A turning point for the context-driven testing community?

I recently attended the CAST 2014 testing conference in New York and one of the big things to come out of that conference seems to be the opposition to the new testing standards known as ISO 29119. This came about as a result of James Christie’s presentation about standards, which you can view online. A paper petition against 29119 did the rounds at the conference and this has now been made generally available via an online petition.

The idea is that there is clearly a lack of consensus in the testing community about such standards and it is part of ISO’s remit to consider if there is enough disagreement around the standard to say that it should not go ahead. This is all interesting enough in itself (though it’s not possible to see the standard in all its glory without paying for copy from ISO/IEEE) but it makes me wonder if this is something of a turning point in the context-driven testing community.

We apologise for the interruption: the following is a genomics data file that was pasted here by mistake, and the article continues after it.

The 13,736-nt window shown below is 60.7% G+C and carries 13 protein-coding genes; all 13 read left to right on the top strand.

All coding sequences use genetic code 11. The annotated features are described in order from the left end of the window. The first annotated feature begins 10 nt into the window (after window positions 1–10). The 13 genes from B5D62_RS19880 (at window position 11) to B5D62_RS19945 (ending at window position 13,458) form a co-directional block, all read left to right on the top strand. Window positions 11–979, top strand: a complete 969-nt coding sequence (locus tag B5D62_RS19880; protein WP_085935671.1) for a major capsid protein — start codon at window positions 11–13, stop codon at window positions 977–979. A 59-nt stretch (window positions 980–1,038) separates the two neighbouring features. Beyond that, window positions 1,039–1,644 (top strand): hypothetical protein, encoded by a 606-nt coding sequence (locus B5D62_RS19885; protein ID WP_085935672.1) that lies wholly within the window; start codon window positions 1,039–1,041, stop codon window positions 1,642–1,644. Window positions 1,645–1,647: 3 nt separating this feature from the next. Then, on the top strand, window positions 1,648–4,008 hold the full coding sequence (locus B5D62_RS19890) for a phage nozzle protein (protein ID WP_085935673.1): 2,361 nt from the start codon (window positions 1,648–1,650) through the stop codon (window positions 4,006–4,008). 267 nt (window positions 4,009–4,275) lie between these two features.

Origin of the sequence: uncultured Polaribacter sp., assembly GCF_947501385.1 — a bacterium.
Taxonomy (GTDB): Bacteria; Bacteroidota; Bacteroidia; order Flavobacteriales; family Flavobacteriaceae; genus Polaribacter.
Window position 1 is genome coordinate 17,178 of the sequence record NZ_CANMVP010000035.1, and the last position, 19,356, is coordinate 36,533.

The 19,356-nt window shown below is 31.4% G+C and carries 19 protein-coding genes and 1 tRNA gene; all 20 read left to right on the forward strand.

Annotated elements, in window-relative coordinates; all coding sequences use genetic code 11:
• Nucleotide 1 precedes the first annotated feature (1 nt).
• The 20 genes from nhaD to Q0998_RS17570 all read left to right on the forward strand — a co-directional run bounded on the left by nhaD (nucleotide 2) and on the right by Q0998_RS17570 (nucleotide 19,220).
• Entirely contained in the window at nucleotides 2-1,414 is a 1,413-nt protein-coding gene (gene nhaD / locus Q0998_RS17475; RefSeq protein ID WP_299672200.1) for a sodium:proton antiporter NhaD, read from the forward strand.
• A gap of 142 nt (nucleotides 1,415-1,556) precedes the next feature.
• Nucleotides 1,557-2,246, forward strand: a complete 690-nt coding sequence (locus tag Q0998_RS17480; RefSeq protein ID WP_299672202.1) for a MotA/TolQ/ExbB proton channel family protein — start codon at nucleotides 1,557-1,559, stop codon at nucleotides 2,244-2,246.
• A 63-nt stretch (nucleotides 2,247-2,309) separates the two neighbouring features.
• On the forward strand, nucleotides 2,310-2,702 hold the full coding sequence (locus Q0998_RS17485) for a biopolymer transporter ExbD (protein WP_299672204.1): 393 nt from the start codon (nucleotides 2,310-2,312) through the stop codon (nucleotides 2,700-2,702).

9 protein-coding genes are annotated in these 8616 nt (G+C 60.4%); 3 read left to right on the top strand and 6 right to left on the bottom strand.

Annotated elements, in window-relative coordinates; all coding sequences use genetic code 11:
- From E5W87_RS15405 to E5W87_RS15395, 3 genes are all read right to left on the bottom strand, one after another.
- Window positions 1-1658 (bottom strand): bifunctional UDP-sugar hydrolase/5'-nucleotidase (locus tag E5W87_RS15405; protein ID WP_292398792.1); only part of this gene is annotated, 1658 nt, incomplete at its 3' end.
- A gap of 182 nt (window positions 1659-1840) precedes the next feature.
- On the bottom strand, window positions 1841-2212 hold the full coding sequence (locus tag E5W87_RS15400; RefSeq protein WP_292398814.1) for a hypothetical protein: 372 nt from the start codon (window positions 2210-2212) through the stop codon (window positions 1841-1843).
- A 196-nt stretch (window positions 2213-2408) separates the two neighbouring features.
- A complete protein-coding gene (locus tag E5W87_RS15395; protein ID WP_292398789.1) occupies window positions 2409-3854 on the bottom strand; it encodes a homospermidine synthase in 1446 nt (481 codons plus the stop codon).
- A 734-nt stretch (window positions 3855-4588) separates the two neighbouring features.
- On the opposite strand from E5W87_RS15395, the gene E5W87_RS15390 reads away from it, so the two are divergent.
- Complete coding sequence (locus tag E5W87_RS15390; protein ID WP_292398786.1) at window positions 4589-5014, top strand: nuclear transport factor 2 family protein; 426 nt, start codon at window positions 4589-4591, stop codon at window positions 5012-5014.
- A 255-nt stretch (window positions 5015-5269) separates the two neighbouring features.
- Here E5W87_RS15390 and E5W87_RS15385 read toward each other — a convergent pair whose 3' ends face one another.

This petitioning against the standard is a very public voicing of the community’s different approach to software testing, a confident and strong expression of the community’s desire to improve the craft. This feels like the first time the community as a whole (rather than relying on some of the “big names” to make their points) has drawn a clear line in the sand and said which side they stand on.

It will be interesting to see how this plays out and whether the CDT petition can gain enough traction to force the ISO to reconsider this standard. (If you want to follow the action on this topic on Twitter, look for #stop29119)

4 thoughts on “A turning point for the context-driven testing community?

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